Researchers are replacing traditional processing units with field-programmable gate arrays to help improve the sustainability of data centres
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Spotted: The use of artificial intelligence (AI) and machine learning is growing by leaps and bounds, but so is the energy it uses. In fact, there are increasing concerns about the sustainability of AI and big data in general, with MIT reporting that the cloud has a larger carbon footprint than the entire airline industry and that some data centres consume the same electricity as 50,000 homes.
However, AI could also help the process of decarbonisation. Making data processing more efficient is therefore an important goal, and a recent international research project headed by Professor Marco Platzner of Paderborn University has made an important breakthrough towards this end.
The researchers are attempting to significantly reduce the required number and accuracy of calculations used in statistical machine learning processes, a key component of AI. They do this through the use of field programmable gate arrays (FPGAs) in place of the usual central processing units (CPUs) and graphics processing units (GPUs).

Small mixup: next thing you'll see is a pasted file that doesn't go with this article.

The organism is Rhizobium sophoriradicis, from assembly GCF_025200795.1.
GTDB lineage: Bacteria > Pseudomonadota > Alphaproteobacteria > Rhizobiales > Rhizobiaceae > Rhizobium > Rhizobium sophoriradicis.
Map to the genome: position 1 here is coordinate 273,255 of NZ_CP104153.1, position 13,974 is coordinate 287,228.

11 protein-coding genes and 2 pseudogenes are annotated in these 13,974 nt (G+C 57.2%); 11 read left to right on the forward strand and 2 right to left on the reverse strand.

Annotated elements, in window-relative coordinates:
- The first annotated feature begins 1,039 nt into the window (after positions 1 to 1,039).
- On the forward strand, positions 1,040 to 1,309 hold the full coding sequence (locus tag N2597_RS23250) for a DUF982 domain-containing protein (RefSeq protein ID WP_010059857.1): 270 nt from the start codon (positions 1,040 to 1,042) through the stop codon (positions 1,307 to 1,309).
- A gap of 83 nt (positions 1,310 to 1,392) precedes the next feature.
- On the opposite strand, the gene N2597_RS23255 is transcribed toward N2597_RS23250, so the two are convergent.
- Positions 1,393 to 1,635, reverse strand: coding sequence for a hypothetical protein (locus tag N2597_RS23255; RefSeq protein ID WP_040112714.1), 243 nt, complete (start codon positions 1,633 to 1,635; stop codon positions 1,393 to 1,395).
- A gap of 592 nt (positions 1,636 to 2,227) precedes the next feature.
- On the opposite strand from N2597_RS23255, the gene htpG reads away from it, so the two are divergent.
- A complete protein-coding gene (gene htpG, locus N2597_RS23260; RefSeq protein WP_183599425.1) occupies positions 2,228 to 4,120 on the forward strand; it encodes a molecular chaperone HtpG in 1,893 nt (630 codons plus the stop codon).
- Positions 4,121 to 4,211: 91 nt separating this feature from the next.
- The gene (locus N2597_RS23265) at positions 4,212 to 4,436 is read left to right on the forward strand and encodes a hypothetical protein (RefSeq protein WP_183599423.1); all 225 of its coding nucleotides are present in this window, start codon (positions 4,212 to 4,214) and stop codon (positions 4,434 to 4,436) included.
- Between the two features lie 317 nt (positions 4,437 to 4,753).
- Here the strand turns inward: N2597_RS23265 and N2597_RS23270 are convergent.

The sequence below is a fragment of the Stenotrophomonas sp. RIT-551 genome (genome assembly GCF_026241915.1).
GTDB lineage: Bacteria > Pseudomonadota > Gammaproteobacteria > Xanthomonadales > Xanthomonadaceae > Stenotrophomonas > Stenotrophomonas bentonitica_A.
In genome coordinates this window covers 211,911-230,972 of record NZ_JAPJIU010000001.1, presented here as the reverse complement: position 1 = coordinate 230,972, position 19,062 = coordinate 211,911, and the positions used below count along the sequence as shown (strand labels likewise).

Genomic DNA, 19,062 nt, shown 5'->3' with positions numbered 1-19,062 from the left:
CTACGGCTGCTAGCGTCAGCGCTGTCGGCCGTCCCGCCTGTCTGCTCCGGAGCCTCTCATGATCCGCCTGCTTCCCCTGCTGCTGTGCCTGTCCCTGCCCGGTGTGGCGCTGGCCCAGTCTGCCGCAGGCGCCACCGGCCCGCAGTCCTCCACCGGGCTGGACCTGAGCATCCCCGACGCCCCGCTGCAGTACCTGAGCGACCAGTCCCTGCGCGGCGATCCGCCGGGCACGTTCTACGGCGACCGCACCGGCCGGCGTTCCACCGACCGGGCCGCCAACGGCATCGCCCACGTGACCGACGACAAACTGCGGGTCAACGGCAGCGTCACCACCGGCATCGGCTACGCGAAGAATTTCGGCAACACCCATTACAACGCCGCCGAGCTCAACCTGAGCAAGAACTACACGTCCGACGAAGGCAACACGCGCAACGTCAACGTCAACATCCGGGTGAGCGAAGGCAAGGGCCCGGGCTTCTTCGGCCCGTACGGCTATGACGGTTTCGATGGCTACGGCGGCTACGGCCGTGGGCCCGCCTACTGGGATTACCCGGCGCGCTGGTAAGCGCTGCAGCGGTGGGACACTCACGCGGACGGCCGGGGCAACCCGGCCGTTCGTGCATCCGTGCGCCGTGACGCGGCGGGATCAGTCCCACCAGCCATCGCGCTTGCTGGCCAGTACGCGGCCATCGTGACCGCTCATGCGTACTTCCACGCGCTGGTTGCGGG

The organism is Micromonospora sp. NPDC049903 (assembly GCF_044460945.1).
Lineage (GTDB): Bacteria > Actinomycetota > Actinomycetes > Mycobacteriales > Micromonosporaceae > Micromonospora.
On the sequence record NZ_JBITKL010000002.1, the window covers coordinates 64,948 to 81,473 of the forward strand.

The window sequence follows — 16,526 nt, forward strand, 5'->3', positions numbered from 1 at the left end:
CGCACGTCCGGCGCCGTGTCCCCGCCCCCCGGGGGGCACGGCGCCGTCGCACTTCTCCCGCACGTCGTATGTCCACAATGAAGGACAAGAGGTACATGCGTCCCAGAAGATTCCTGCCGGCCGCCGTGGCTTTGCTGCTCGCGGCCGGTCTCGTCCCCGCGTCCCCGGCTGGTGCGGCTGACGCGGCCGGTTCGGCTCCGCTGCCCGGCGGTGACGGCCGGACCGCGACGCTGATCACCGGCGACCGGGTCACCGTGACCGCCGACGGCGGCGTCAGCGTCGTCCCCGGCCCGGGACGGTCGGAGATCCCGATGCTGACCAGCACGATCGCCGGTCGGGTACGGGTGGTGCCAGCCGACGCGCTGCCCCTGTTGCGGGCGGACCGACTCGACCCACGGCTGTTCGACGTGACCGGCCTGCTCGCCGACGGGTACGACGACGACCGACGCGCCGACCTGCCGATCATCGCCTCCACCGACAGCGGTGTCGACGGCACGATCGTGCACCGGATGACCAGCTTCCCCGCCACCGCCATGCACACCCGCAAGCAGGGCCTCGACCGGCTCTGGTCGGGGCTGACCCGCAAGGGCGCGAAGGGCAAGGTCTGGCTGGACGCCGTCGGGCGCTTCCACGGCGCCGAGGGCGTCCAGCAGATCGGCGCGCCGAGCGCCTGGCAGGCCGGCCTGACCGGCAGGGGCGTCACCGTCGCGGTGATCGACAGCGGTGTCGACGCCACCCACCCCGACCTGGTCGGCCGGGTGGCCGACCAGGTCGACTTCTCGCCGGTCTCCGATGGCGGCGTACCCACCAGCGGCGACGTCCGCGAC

FPGAs are reprogrammable hardware devices that optimise computing, memory, and interconnection networks. Using FPGAs allows a reduction in the number of individual calculation steps, without affecting the quality of the output. This enables the researchers to significantly speed up computing time, saving energy.
The research is being undertaken at Platzner’s Computer Science Department and the Paderborn Centre for Parallel Computing, which has one of the most powerful FPGA systems in the world. It is supported by the Federal Ministry for the Environment, Nature Conservation, Nuclear Safety and Consumer Protection, which has awarded the researchers around €1.5 million in flagship funding.
Because computing is growing at such a rapid pace, it has become imperative to make data centres more sustainable. Other ideas for decarbonising data that Springwise has spotted in the archive include using more efficient power distribution units and powering data centres with hydrogen.
Written By: Lisa Magloff